It’s an eerie feeling walking through a brooding and darkened chamber surrounded by thousands and thousands of grinning human skulls, each staring at you with black empty eye sockets.. have I recently found my calling by taking a job in a morgue? Well fortunately no (not that there’s anything wrong with hanging out in a morgue, in fact i’ve heard it’s so popular that people are.. dying to get in… da dum dum ching.) Rather, I’m describing walking through one of the many passageways beneath the streets of beautiful Paris known today as ‘The Catacombs’.
A Labyrinthine mass of still partially uncharted tunnels and passages; rooms and halls all running below the modern cities busy streets, the Catacombs make for a fascinating experience. With a history about as long, illustrious and turbulent as anywhere else on earth the people of Paris have added, changed, rebuilt and forgotten about the tunnels to such a degree that no one actually knows the full extent of the network.
The Catacombs of Paris have taken many forms over the years, a below ground cemetery, a former limestone mine, a battleground (used by the French resistance during WWII), all the way through to the morbid site of hard-core French raves and dance parties that some have described as having.. a killer atmosphere.. da dum dum ching..
The cemetery aspect of the tunnels (the part we tourists, seem to morbidly really enjoy) is the final resting place of around 6 million bodies, all in various states of disintegration, and has been open to tourism from around the late 18th century in some form or another with even French royalty enjoying the odd sojourn into the deep dark depths.
The famous images of wall to wall human bones are generally enough to provoke a response either strongly to the positive (that’s freaking awesome!!) or to the negative (eeewww, that’s so gross!).. either way, people do seem to always end up checking it out no matter how sick it makes you feel.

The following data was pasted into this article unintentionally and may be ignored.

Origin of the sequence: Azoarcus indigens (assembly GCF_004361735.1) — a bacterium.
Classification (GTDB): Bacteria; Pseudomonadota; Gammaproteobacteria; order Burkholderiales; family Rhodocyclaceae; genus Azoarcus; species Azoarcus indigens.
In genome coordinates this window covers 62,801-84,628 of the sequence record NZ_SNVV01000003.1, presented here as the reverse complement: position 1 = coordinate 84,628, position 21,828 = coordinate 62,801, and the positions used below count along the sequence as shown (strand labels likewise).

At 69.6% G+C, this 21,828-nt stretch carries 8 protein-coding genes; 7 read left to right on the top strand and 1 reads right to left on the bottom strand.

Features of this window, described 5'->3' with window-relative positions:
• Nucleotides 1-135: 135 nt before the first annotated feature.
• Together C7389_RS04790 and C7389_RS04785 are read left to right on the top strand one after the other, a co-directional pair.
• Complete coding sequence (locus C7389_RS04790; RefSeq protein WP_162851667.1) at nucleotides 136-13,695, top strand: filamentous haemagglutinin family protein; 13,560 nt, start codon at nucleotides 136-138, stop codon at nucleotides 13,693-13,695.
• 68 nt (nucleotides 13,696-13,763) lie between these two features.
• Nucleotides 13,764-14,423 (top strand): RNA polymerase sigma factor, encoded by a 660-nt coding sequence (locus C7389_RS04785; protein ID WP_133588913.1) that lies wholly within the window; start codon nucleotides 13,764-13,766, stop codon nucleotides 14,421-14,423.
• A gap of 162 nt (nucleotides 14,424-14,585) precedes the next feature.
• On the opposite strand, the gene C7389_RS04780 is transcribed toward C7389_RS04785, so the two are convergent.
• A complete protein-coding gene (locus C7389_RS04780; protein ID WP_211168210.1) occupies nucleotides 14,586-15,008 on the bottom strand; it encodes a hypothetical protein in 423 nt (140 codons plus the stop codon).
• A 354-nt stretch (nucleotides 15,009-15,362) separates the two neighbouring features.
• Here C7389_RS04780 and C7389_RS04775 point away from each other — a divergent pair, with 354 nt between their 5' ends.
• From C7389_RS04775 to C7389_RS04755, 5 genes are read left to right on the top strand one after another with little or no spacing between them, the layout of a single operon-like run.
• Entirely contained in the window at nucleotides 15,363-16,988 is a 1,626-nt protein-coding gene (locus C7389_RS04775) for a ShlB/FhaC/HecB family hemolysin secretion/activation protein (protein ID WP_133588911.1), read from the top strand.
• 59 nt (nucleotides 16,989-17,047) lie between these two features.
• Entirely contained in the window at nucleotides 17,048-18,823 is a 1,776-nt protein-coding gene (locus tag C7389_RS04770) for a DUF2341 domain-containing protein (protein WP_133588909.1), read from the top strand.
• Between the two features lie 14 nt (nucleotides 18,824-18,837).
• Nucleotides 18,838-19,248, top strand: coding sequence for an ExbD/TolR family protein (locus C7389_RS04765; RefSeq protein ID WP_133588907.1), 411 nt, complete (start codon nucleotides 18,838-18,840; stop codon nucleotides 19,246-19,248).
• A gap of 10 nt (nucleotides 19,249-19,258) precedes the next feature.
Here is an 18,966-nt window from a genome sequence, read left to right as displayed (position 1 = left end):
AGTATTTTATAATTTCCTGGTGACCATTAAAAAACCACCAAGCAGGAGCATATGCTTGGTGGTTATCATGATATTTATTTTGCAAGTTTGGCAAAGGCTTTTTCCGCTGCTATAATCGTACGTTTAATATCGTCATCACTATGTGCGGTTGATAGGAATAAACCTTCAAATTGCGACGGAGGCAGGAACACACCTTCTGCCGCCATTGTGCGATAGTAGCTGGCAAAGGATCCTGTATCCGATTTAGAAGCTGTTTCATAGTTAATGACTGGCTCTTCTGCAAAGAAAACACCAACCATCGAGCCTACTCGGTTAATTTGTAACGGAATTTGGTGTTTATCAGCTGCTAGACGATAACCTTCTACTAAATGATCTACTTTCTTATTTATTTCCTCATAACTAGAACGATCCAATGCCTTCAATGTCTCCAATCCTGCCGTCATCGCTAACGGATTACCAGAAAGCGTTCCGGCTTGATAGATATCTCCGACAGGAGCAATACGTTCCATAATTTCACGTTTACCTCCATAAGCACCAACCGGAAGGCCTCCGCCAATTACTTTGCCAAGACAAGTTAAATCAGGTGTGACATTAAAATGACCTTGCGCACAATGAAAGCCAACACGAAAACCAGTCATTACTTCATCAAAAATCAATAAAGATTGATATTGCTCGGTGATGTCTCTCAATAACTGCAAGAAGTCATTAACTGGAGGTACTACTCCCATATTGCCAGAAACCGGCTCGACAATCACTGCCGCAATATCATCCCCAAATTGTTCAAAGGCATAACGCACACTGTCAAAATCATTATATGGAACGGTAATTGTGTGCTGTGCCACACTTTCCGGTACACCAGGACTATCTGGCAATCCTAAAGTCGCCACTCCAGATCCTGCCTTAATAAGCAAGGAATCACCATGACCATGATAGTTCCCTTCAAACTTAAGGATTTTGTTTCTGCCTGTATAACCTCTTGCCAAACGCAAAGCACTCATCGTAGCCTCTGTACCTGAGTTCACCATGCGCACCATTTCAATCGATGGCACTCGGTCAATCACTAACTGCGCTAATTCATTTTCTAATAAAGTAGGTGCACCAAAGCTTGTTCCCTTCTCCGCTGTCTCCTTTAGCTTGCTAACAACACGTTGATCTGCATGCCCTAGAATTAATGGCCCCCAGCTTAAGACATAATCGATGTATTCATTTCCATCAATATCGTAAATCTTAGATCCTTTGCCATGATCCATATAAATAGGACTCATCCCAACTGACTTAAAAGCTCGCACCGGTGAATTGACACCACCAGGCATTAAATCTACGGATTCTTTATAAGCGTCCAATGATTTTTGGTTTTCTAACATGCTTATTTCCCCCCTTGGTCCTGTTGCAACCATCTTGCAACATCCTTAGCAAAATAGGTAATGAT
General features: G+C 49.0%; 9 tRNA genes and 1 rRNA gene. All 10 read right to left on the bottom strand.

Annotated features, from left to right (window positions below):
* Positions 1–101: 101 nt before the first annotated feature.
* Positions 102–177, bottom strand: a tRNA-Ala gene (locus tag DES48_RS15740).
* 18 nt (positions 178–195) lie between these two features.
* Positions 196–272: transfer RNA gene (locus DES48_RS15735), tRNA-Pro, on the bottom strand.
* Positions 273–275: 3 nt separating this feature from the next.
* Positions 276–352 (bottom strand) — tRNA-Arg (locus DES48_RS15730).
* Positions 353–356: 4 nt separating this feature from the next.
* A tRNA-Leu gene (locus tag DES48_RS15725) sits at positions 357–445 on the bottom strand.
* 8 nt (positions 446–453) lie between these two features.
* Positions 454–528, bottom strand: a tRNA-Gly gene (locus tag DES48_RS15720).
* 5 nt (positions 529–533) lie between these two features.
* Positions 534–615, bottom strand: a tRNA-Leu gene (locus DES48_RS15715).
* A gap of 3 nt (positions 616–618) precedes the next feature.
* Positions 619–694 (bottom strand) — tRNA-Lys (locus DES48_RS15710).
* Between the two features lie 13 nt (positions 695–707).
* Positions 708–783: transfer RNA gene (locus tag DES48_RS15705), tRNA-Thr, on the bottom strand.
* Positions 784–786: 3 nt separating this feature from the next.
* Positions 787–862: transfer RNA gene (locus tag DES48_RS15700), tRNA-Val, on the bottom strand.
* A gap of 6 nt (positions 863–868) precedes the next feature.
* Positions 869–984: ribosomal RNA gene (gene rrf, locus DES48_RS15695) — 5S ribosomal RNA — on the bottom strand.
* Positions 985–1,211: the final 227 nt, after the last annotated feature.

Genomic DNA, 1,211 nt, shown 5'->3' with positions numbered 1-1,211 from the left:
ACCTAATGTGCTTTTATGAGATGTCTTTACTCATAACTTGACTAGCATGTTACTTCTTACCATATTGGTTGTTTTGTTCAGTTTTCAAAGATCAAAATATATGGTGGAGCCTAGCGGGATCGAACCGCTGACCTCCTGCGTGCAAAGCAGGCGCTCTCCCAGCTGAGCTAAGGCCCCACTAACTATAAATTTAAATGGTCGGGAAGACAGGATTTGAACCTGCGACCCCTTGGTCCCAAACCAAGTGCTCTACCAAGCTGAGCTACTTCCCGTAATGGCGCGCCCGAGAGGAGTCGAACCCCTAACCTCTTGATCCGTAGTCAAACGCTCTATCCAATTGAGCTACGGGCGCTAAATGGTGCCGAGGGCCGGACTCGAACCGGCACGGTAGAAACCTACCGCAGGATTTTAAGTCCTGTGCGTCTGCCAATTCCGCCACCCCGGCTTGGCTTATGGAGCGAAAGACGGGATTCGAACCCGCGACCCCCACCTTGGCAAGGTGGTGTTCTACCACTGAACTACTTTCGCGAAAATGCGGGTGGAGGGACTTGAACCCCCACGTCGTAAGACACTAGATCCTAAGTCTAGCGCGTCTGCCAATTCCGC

Naturally the Catacombs are shrouded in about as much myth and urban legend as Chuck Norris yet when you’re down there in the dark five stories below the city you can’t help but imagine what it might be like to wander off the well trodden tourist path and get lost down there in the dark, never to be seen again…
Luckily there is a rather well organised self guided tour that takes you through a small section of the network that makes it pretty hard to get lost, think big metal gates that look strong enough to hold more than a few rowdy tourists. I was staying around the corner in a pretty swank hotel I found on Trivago so transport wasn’t really an issue but if you’re coming from a different area of the city, the journey starts in Denfert-Rochereau which can easily be reached via the subway and doors open at 10am.
Speaking of doors, they only open to 200 people at a time, which means that given this attractions popularity, you need to get there early if a 4-6 hours wait isn’t your idea of time well spent.. and that’s not an exaggeration, the line for the Catacombs is ridiculous. I recommend getting there by at least 9am and during peak season even then you’ll likely still need to wait about 30 – 40 mins after 10am. Yes it’s crazy but it’s a pretty unique experience and in my opinion it’s worth a 90 min wait as long as you have a coffee and croissant in hand…